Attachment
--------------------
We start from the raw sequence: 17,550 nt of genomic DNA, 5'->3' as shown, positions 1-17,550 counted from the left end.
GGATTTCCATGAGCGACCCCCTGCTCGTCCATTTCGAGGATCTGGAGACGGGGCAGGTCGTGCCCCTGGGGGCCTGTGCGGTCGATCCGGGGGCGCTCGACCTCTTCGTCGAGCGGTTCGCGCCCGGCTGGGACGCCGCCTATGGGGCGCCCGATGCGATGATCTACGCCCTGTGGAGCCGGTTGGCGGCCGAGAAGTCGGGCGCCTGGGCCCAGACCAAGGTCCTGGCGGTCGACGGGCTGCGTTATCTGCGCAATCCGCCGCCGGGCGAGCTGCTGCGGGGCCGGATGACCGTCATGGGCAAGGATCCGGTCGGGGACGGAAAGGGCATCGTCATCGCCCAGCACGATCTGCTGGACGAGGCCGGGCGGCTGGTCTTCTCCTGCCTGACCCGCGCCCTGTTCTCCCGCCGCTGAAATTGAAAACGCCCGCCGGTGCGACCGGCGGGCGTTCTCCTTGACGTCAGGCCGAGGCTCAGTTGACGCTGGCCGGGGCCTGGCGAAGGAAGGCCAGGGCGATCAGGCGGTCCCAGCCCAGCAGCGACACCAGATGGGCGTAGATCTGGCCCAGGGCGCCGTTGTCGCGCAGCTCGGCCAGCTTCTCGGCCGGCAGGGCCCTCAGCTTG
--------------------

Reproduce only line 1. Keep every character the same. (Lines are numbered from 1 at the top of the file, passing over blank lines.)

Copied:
We start from the raw sequence: 17,550 nt of genomic DNA, 5'->3' as shown, positions 1-17,550 counted from the left end.